Many effective altruists believe that reducing animal suffering should be a major priority and that, at the current margin, there are cost-effective ways of accomplishing this. Singer quotes estimates by the Food and Agriculture Organization of the United Nations and the British organization Fishcount according to which 60 billion land animals are slaughtered and between 1 and 2.7 trillion individual fish are killed each year for human consumption. He argues that effective animal welfare altruists should prioritize factory farming over more overfunded popular causes such as pet welfare. Singer also argues that, if farm animals such as chickens are assigned even a modicum of consciousness, efforts to reduce factory farming (for example, by reducing global meat consumption) could be an even more underfunded and cost-effective way of reducing current global suffering than human poverty reduction.:138, 146–147 Philosophically, wild animal suffering may be an additional moral concern for effective altruists. In 2018, the book The End of Animal Farming by Jacy Reese Anthis discussed animal welfare issues from an effective altruism perspective, with a specific focus on the potential for cultured meat to address farm animal suffering and the importance of expanding the moral circle to help people care more about future beings, wild animals, invertebrates, and artificial sentience.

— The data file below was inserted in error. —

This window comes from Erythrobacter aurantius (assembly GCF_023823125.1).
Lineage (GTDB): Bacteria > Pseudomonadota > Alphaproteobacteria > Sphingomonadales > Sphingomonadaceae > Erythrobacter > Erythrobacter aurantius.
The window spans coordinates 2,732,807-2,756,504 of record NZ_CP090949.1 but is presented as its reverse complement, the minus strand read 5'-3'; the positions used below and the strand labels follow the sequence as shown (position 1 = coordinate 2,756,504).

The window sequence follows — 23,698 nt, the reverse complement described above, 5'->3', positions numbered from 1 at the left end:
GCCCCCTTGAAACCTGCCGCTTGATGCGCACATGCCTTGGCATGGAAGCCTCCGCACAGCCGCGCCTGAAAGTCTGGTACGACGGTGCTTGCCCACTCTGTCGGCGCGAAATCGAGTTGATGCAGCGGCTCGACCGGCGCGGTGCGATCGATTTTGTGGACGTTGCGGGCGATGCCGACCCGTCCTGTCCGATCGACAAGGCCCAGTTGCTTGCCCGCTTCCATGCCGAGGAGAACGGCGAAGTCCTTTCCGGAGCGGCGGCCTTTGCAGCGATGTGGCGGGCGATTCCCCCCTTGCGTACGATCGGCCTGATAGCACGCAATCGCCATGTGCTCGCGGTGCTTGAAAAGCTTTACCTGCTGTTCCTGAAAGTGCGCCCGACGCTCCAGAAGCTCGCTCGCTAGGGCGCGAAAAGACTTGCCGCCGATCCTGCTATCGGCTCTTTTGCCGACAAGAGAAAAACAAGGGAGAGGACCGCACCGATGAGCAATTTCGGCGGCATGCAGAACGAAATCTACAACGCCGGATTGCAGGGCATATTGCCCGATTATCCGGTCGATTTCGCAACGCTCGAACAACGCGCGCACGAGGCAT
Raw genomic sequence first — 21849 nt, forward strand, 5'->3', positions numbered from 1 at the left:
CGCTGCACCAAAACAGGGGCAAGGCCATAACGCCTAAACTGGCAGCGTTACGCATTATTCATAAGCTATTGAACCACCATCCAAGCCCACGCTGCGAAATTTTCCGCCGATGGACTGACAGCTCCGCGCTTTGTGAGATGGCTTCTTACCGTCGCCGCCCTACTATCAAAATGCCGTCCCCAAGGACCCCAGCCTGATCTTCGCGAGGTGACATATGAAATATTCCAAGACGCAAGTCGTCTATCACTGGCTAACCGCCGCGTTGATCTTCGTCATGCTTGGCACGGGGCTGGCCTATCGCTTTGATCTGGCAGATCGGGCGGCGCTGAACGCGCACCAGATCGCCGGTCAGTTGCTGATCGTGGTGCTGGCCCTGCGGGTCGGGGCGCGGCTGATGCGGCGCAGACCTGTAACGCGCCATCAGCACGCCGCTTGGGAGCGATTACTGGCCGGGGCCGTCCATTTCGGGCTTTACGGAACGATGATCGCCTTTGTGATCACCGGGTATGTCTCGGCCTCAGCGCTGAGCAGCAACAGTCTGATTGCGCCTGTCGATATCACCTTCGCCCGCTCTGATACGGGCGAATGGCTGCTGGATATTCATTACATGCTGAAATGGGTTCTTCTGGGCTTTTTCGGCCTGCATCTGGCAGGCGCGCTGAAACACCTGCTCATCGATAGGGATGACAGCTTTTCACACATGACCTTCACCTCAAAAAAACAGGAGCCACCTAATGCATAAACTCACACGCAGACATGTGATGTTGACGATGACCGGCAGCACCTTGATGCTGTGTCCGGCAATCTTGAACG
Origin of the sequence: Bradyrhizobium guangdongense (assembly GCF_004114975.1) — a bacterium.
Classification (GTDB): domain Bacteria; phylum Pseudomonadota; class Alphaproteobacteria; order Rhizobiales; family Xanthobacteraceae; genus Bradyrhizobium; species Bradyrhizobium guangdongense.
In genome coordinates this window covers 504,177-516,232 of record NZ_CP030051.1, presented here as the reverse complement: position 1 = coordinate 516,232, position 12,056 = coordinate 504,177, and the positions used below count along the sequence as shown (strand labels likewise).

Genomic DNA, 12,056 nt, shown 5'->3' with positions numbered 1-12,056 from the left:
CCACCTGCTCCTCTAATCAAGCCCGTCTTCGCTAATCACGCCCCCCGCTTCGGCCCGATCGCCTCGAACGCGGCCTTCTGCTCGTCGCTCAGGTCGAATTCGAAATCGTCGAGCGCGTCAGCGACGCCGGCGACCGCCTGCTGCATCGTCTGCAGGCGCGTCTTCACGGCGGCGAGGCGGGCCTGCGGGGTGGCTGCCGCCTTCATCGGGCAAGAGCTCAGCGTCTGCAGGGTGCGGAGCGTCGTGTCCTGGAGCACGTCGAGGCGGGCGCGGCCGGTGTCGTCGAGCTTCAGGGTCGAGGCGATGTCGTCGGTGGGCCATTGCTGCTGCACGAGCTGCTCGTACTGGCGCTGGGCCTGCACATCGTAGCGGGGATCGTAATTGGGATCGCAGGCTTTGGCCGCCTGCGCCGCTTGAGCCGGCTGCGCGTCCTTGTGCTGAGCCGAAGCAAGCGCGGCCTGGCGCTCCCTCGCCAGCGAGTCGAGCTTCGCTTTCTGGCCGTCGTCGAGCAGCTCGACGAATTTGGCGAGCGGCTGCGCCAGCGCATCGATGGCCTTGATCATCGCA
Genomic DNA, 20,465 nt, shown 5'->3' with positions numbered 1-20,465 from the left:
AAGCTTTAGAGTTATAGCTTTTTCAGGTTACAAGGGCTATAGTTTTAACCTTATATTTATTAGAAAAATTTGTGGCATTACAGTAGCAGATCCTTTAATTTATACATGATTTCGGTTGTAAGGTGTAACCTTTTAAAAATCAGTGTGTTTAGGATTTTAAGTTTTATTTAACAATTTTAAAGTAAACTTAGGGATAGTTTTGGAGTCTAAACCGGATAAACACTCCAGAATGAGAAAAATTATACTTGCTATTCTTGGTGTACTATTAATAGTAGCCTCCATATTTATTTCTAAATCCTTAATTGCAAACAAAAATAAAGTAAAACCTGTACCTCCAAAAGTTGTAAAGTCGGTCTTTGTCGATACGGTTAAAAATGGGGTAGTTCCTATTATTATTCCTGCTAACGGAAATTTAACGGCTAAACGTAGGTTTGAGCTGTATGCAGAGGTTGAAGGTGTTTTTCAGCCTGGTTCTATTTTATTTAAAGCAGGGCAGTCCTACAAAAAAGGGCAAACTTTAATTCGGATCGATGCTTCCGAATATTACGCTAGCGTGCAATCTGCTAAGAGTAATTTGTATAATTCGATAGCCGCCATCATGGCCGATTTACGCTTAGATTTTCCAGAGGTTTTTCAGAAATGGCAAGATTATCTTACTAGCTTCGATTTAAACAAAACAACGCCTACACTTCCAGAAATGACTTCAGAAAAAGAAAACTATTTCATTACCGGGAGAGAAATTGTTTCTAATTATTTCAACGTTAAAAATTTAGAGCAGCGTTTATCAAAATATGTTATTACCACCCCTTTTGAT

Animal Charity Evaluators (ACE) is an effective altruism organization that evaluates and compares various animal charities based on their cost-effectiveness and transparency, particularly those that are tackling factory farming.:139 Faunalytics (formerly the Humane Research Council) is an organization loosely affiliated with the effective altruism community that conducts independent research on important animal welfare topics, provides resources for advocates and donors, and works with animal protection organizations to evaluate their work. The Sentience Institute is a new effective altruism think tank founded in 2017 to address the expansion of the moral circle.
Focusing on the long-term future, some effective altruists believe that the total value of any meaningful metric (wealth, potential for suffering, potential for happiness, etc.) summed up over future generations, far exceeds the value for people living today. Some researchers have found it psychologically difficult to contemplate the trade-off; Toby Ord has stated that "Since there is so much work to be done to fix the needless suffering in our present, I was slow to turn to the future.":8 Reasons Ord gave for working on long-term issues include a belief that preventing long-term suffering is "even more neglected" than causes related to current suffering, and that the residents of the future are even more powerless to affect risks caused by current events than are current dispossessed populations.:8
Philosophically, attempts to reduce the suffering of future populations (given they exist) depend on attitudes toward pure time discounting, and initiatives focused on preventing human extinction (as opposed to preventing other dystopian futures) additionally depend on attitudes toward population ethics in order to compare with scenarios where future populations do not exist. Peter Singer has argued that existential risk should not be "the dominant public face of the effective altruism movement" as doing so would drastically limit the movement's reach.